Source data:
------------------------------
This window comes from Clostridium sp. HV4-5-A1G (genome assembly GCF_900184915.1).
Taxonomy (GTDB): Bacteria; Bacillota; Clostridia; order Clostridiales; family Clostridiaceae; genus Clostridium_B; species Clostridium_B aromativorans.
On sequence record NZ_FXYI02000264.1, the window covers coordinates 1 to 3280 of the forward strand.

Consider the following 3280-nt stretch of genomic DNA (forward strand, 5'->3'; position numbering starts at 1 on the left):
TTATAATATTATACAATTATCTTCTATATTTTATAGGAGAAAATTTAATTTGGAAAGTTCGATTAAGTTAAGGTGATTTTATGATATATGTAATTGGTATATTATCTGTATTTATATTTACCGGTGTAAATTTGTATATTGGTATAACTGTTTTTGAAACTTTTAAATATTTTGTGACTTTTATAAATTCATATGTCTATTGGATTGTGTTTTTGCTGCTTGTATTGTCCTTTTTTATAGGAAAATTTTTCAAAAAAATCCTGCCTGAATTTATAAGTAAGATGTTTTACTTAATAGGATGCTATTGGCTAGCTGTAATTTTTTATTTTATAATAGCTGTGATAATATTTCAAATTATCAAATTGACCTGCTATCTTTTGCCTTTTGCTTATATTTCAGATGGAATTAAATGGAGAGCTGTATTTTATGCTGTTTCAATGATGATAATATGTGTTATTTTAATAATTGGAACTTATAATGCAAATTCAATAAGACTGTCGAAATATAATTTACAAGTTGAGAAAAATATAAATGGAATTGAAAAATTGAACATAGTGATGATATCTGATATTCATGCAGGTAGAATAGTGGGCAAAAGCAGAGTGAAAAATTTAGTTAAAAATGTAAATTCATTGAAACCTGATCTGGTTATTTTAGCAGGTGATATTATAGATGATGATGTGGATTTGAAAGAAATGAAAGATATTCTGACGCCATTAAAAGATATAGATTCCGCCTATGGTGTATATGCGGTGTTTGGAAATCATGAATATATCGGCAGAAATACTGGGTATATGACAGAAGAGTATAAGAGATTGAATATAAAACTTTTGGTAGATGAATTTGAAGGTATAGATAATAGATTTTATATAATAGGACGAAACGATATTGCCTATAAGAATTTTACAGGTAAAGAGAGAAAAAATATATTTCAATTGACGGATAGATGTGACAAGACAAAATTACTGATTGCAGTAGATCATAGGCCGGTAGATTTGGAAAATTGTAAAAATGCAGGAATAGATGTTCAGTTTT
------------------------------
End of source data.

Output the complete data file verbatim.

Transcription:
This window comes from Clostridium sp. HV4-5-A1G (genome assembly GCF_900184915.1).
Taxonomy (GTDB): Bacteria; Bacillota; Clostridia; order Clostridiales; family Clostridiaceae; genus Clostridium_B; species Clostridium_B aromativorans.
On sequence record NZ_FXYI02000264.1, the window covers coordinates 1 to 3280 of the forward strand.

Consider the following 3280-nt stretch of genomic DNA (forward strand, 5'->3'; position numbering starts at 1 on the left):
TTATAATATTATACAATTATCTTCTATATTTTATAGGAGAAAATTTAATTTGGAAAGTTCGATTAAGTTAAGGTGATTTTATGATATATGTAATTGGTATATTATCTGTATTTATATTTACCGGTGTAAATTTGTATATTGGTATAACTGTTTTTGAAACTTTTAAATATTTTGTGACTTTTATAAATTCATATGTCTATTGGATTGTGTTTTTGCTGCTTGTATTGTCCTTTTTTATAGGAAAATTTTTCAAAAAAATCCTGCCTGAATTTATAAGTAAGATGTTTTACTTAATAGGATGCTATTGGCTAGCTGTAATTTTTTATTTTATAATAGCTGTGATAATATTTCAAATTATCAAATTGACCTGCTATCTTTTGCCTTTTGCTTATATTTCAGATGGAATTAAATGGAGAGCTGTATTTTATGCTGTTTCAATGATGATAATATGTGTTATTTTAATAATTGGAACTTATAATGCAAATTCAATAAGACTGTCGAAATATAATTTACAAGTTGAGAAAAATATAAATGGAATTGAAAAATTGAACATAGTGATGATATCTGATATTCATGCAGGTAGAATAGTGGGCAAAAGCAGAGTGAAAAATTTAGTTAAAAATGTAAATTCATTGAAACCTGATCTGGTTATTTTAGCAGGTGATATTATAGATGATGATGTGGATTTGAAAGAAATGAAAGATATTCTGACGCCATTAAAAGATATAGATTCCGCCTATGGTGTATATGCGGTGTTTGGAAATCATGAATATATCGGCAGAAATACTGGGTATATGACAGAAGAGTATAAGAGATTGAATATAAAACTTTTGGTAGATGAATTTGAAGGTATAGATAATAGATTTTATATAATAGGACGAAACGATATTGCCTATAAGAATTTTACAGGTAAAGAGAGAAAAAATATATTTCAATTGACGGATAGATGTGACAAGACAAAATTACTGATTGCAGTAGATCATAGGCCGGTAGATTTGGAAAATTGTAAAAATGCAGGAATAGATGTTCAGTTTT